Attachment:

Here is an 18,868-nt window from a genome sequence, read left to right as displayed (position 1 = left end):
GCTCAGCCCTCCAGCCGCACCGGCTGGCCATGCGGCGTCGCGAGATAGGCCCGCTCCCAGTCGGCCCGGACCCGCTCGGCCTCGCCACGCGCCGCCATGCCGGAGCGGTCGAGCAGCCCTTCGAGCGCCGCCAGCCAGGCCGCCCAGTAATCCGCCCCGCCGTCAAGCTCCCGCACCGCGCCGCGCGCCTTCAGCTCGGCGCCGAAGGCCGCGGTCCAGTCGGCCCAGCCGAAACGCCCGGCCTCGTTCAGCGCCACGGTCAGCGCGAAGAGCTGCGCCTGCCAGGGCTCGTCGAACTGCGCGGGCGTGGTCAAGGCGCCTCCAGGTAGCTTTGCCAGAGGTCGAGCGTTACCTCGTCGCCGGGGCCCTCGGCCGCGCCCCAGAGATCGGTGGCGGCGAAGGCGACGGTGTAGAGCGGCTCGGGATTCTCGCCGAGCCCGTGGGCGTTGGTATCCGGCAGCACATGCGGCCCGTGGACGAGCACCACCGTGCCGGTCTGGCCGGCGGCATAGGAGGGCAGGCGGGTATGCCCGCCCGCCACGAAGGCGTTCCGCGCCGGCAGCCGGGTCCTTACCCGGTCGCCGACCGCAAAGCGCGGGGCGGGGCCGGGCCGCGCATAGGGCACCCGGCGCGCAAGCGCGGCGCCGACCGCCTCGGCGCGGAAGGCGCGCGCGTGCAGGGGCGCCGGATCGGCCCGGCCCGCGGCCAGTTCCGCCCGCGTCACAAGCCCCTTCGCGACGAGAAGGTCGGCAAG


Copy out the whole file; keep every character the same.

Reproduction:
Here is an 18,868-nt window from a genome sequence, read left to right as displayed (position 1 = left end):
GCTCAGCCCTCCAGCCGCACCGGCTGGCCATGCGGCGTCGCGAGATAGGCCCGCTCCCAGTCGGCCCGGACCCGCTCGGCCTCGCCACGCGCCGCCATGCCGGAGCGGTCGAGCAGCCCTTCGAGCGCCGCCAGCCAGGCCGCCCAGTAATCCGCCCCGCCGTCAAGCTCCCGCACCGCGCCGCGCGCCTTCAGCTCGGCGCCGAAGGCCGCGGTCCAGTCGGCCCAGCCGAAACGCCCGGCCTCGTTCAGCGCCACGGTCAGCGCGAAGAGCTGCGCCTGCCAGGGCTCGTCGAACTGCGCGGGCGTGGTCAAGGCGCCTCCAGGTAGCTTTGCCAGAGGTCGAGCGTTACCTCGTCGCCGGGGCCCTCGGCCGCGCCCCAGAGATCGGTGGCGGCGAAGGCGACGGTGTAGAGCGGCTCGGGATTCTCGCCGAGCCCGTGGGCGTTGGTATCCGGCAGCACATGCGGCCCGTGGACGAGCACCACCGTGCCGGTCTGGCCGGCGGCATAGGAGGGCAGGCGGGTATGCCCGCCCGCCACGAAGGCGTTCCGCGCCGGCAGCCGGGTCCTTACCCGGTCGCCGACCGCAAAGCGCGGGGCGGGGCCGGGCCGCGCATAGGGCACCCGGCGCGCAAGCGCGGCGCCGACCGCCTCGGCGCGGAAGGCGCGCGCGTGCAGGGGCGCCGGATCGGCCCGGCCCGCGGCCAGTTCCGCCCGCGTCACAAGCCCCTTCGCGACGAGAAGGTCGGCAAG